I hope this interesting and helpful. By the way, if you want to pave the way forward to help bring back popcorn texture, here is a DIY tutorial for you.  🙂

Questions: What else would you add? What is point #4?

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Does knowing the contract price give the appraiser a target value?

Why do appraisers get a copy of the contract? Doesn’t this set the value stage? Someone asked me this recently, and I wanted to respond with a few thoughts. I’d love to hear your take in the comments too.

Image purchased by 123rf dot com and used with permission by sacramento appraisal blog - target value

Things to Remember about the Appraiser Knowing the Contract Price:

  1. Fannie Mae Requirement: If you didn’t know, the Fannie Mae appraisal form requires appraisers to analyze the purchase contract. Fannie Mae wants appraisers to list the contract price, date of contract, whether the seller is the owner (a safeguard against fraud), and if there are any concessions offered to the buyer. Moreover, if the contract cannot be analyzed, the appraiser has to explain why. See the text below straight from Fannie Mae.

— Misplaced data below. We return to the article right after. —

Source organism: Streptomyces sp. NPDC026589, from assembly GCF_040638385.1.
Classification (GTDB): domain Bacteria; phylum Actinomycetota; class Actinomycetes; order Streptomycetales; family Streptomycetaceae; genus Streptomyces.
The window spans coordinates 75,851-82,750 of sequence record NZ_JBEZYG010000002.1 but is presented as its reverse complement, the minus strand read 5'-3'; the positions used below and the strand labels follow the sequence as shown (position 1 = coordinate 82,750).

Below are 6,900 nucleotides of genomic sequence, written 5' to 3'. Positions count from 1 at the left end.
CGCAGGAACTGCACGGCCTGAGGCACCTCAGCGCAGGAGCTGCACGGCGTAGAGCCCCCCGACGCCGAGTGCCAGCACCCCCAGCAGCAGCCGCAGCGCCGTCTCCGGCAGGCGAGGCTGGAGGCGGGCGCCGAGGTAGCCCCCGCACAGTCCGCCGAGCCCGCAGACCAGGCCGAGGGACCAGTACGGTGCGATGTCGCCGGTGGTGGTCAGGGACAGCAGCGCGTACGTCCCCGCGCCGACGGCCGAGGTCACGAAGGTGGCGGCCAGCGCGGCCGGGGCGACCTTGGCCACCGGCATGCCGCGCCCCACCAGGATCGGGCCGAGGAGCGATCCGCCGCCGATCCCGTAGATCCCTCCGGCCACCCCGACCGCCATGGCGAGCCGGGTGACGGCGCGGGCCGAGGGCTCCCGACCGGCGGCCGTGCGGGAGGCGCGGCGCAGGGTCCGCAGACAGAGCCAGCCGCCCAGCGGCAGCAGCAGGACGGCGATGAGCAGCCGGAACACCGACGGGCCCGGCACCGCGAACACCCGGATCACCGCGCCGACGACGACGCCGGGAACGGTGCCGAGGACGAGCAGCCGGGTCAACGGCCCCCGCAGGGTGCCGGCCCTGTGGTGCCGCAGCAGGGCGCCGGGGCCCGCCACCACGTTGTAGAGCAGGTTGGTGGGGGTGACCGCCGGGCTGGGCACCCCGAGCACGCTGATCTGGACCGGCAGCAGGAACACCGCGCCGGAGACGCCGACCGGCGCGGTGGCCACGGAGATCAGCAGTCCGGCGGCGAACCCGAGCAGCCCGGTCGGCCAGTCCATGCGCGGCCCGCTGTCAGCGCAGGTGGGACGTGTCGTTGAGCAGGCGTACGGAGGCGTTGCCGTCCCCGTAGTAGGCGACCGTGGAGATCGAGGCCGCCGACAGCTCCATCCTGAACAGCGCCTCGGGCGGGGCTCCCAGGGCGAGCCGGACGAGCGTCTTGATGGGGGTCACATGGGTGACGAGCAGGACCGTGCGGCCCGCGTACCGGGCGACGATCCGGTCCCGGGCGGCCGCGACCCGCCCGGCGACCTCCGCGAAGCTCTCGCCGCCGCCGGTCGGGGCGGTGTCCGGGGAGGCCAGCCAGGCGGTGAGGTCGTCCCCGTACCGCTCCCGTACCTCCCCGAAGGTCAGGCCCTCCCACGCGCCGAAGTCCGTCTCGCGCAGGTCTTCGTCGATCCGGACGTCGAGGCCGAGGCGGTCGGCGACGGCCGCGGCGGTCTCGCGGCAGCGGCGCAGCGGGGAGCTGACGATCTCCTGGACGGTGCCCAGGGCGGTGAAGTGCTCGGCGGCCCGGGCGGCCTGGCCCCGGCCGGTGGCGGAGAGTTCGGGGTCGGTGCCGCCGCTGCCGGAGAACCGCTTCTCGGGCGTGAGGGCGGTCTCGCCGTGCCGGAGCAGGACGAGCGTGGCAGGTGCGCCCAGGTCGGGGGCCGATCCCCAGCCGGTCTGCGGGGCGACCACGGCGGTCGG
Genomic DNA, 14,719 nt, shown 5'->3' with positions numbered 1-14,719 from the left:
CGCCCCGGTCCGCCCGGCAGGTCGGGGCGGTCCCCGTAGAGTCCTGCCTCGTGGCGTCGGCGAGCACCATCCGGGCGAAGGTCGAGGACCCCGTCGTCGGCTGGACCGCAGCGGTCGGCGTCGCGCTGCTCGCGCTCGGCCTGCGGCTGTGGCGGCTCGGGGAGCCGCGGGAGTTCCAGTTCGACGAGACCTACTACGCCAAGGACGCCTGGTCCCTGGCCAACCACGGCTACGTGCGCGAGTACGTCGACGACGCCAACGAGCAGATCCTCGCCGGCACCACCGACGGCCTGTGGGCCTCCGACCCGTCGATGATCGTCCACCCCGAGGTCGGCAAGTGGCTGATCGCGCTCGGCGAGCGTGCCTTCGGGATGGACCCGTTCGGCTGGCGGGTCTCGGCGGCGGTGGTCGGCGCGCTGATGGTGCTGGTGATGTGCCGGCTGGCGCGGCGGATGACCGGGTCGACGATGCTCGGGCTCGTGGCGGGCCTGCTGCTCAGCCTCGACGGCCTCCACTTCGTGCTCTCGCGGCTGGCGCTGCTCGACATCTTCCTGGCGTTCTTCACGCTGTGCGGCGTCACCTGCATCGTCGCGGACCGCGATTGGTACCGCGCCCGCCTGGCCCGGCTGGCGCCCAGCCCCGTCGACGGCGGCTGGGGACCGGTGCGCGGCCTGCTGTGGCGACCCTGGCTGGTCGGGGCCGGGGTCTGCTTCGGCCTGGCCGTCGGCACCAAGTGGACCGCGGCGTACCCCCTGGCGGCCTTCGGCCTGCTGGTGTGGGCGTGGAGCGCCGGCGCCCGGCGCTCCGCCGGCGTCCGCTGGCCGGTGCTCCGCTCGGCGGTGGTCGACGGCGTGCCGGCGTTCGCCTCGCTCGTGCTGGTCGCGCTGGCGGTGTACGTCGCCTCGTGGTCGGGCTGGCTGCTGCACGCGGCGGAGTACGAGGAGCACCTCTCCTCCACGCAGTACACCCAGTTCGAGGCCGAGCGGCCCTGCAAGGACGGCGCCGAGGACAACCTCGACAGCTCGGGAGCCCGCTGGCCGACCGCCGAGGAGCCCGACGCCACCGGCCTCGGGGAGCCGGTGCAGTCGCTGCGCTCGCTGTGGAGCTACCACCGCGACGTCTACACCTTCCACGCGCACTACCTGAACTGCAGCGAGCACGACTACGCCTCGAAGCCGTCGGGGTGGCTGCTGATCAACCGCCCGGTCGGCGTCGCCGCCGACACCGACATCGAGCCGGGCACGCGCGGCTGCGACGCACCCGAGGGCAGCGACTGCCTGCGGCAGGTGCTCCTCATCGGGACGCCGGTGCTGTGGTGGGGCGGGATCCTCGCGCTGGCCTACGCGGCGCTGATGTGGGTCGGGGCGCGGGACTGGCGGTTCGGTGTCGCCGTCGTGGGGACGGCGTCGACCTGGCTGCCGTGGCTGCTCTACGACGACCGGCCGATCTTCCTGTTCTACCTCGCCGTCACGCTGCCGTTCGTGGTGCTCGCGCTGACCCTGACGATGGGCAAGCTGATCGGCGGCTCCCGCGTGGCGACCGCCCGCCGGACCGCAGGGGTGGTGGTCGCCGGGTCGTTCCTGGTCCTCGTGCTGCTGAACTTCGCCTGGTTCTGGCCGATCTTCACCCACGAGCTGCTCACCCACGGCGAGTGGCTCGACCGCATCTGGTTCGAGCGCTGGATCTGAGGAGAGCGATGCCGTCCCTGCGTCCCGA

2. Valuable Data: Purchase contracts can provide valuable information to the appraiser. Sometimes there are listed repairs, credits offered, personal property given, or other incentives that might be influencing the agreed upon price. Other times there are a series of counter offers that help tell the story how a contract price was negotiated.
  3. MLS: Even if Fannie Mae did not ask appraisers to analyze the contract, appraisers would likely have MLS data during a sale, and then the complaint would be that appraisers are using the MLS pending price as a target value. Thus the issue is appraisers need to be objective about the value regardless of the information they have (and having more information is a good thing when valuing a property).
  4. The Bad: Appraisers can use a contract price as a target, but it shouldn’t be the goal to meet a certain value since appraisers are supposed to be objective and unbiased. We all know properties get into contract too high and too low at times, so appraisals shouldn’t “hit the number” every single time.